It was still very warm on Wednesday (that 39 for Perth is Celsius and equals 100 °F !).
My brother and I made a jaunt into downtown Perth with the Transperth* train on Wednesday. Downtown is a mix of old and new buildings, with the tallest ones belonging to the giant multinational mining companies such as Rio Tinto Group and BHP Billiton. (Iron ore is the country’s largest export earner, and lost 43 per cent in market price this year as low-cost miners such as Rio Tinto and BHP Billiton pressed ahead with production to defend their market share).
*Part of the Perth public transportation network of trains, buses and ferries.
Our north-bound train is arriving at Bullcreek Station, on the way tp Perth downtown.
The Queen’s Building on Murray Street is right by the downtown train station exit. It was constructed just before 1900.
This is the Perth General Post Office building in the central business district. Construction commenced in 1914, and was finally completed in 1923. This is the precise location where distances from Perth are measured on maps and road signs.
This is still downtown. We’re making our way to the Western Australia Museum and the cultural center. I still have to go and check out the modern buildings visible at the far end of this street (one is a cobalt blue).
The Western Australia Museum is getting an expansion and renovation, with the ‘new’ museum slated to open in 2020.
Time for a ‘selfie’ in a reflecting metal outdoor work of art outside the museum.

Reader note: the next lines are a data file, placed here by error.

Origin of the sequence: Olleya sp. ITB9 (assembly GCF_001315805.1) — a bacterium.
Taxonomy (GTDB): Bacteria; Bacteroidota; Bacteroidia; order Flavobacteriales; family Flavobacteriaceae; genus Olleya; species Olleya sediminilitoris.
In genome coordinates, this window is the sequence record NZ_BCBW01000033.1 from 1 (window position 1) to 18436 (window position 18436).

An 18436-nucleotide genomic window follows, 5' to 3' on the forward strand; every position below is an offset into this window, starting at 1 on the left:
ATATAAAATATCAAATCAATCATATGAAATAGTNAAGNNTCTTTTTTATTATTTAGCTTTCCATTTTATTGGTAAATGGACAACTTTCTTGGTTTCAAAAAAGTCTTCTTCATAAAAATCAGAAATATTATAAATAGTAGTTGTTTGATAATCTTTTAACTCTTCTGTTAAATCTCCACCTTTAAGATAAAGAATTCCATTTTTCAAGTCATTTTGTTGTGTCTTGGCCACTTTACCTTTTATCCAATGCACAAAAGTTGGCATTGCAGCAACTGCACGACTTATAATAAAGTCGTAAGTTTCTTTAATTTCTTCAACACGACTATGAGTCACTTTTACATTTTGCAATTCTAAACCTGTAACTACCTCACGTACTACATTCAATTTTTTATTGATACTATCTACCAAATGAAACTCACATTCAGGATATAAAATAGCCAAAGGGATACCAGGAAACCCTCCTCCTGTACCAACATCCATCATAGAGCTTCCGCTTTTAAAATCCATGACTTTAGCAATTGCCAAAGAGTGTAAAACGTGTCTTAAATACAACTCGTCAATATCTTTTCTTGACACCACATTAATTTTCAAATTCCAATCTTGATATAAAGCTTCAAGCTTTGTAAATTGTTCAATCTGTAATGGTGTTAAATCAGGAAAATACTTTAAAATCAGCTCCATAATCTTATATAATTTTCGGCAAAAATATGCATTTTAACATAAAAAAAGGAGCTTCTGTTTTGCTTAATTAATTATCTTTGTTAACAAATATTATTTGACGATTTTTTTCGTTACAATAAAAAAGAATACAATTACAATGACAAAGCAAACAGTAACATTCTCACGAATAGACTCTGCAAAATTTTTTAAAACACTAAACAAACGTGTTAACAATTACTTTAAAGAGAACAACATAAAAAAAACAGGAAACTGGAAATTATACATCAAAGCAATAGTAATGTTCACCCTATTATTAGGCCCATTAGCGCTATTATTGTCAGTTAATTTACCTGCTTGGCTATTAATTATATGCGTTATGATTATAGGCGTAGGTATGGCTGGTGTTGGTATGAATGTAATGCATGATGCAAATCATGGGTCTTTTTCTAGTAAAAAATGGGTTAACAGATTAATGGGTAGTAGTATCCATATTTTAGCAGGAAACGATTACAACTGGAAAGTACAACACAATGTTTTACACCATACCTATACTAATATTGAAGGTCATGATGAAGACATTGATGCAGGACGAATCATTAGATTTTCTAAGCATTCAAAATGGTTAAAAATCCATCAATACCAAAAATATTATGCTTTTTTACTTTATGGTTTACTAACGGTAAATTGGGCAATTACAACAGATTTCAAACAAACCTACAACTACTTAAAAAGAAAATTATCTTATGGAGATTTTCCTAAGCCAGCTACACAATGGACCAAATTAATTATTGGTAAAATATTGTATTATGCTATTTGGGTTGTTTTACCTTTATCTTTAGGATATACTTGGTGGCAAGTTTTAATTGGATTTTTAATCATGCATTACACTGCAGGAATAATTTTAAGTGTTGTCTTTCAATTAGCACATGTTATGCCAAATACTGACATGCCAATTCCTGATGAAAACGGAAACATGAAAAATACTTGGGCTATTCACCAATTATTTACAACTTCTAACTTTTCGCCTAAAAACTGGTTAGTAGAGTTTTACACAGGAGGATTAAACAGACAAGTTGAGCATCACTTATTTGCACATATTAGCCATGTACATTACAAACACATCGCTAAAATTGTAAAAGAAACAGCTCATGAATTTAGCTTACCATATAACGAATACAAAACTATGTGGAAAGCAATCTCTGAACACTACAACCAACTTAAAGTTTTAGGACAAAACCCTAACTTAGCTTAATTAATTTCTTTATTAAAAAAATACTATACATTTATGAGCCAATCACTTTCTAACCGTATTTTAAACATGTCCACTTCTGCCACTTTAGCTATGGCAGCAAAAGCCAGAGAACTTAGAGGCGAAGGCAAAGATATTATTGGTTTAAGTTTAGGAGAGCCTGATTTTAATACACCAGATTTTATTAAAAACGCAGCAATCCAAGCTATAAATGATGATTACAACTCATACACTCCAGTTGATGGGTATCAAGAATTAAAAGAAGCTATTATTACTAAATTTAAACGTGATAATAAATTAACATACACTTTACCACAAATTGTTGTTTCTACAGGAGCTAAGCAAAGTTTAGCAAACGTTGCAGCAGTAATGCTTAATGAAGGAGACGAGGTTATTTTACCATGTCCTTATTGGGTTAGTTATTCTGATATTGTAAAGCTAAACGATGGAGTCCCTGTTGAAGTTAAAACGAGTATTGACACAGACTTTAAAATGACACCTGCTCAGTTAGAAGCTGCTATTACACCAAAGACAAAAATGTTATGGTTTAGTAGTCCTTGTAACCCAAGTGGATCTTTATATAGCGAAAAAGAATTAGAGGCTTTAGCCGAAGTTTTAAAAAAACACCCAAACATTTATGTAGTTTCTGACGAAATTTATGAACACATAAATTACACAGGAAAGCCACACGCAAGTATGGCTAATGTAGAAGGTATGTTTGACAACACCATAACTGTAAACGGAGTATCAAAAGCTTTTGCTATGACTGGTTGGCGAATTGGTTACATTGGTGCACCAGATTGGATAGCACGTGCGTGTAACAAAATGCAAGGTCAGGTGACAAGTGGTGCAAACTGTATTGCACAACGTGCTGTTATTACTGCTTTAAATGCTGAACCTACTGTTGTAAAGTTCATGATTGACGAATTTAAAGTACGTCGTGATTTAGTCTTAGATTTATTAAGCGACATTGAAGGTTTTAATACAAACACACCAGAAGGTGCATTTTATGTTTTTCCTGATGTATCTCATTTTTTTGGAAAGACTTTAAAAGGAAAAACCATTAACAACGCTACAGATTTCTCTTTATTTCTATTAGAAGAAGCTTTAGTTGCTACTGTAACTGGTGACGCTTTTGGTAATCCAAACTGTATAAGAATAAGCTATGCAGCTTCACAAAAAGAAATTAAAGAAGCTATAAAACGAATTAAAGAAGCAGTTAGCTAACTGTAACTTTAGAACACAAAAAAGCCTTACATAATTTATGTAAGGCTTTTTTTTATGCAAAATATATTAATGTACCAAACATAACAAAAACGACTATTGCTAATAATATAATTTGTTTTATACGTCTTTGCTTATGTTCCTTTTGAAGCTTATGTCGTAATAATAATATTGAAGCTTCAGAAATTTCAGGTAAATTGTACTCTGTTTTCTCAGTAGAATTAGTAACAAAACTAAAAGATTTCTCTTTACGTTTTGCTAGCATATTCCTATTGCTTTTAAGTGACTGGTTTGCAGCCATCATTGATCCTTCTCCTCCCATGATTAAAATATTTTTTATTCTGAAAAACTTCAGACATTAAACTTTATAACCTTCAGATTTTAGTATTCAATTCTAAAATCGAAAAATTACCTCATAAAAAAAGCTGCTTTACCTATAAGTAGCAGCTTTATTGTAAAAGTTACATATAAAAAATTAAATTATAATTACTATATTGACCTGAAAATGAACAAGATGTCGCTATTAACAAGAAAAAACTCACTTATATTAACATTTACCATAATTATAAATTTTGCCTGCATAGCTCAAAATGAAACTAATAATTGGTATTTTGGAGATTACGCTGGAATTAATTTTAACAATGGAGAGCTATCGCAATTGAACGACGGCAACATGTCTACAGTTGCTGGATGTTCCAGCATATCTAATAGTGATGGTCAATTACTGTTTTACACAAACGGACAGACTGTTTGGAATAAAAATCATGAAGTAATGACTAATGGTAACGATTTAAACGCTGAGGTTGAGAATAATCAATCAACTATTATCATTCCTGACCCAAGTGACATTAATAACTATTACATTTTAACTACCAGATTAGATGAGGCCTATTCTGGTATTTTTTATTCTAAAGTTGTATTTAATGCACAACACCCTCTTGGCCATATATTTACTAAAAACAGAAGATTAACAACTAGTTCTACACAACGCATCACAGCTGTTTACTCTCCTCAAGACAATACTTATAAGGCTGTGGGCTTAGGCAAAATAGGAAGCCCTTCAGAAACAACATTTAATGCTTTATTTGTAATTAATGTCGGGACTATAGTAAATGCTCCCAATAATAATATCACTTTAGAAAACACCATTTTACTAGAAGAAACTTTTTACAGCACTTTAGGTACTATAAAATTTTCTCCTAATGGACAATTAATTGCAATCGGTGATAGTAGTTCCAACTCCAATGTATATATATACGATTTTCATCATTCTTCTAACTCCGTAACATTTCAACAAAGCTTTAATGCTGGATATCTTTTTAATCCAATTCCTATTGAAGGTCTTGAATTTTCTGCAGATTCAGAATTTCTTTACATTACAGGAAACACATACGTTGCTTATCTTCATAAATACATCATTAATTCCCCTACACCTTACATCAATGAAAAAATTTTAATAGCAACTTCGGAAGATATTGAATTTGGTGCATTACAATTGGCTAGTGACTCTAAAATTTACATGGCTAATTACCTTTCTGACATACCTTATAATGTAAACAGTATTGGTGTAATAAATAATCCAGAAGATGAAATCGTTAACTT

A view of the Swan River on the train ride back (it forms a lake of sorts before it reaches the ocean). For nearly 40,000 years the area on which Perth now stands was occupied by groups of the Nyoongar people and their ancestors; this had been verified by the discovery of ancient stone implements near the Swan River which have been carbon dated at 38,000 years old. In December, 1696, three ships in the fleet commanded by de Vlamingh anchored off Rottnest Island and on 5th January, 1697, a well-armed party landed near the present-day Cottesloe Beach, marching eastward to the Swan River near Freshwater Bay. They tried to contact some of the Nyoongar to enquire about the fate of survivors of the Ridderschap van Hollant, lost in 1694, but were unsuccessful. Following this encounter, they sailed north, but not before de Vlamingh had bestowed the name Swan on the river because of the black swans he saw swimming there. Just over 100 years later, in 1829, Captain James Stirling founded Perth as part of the Swan River Colony.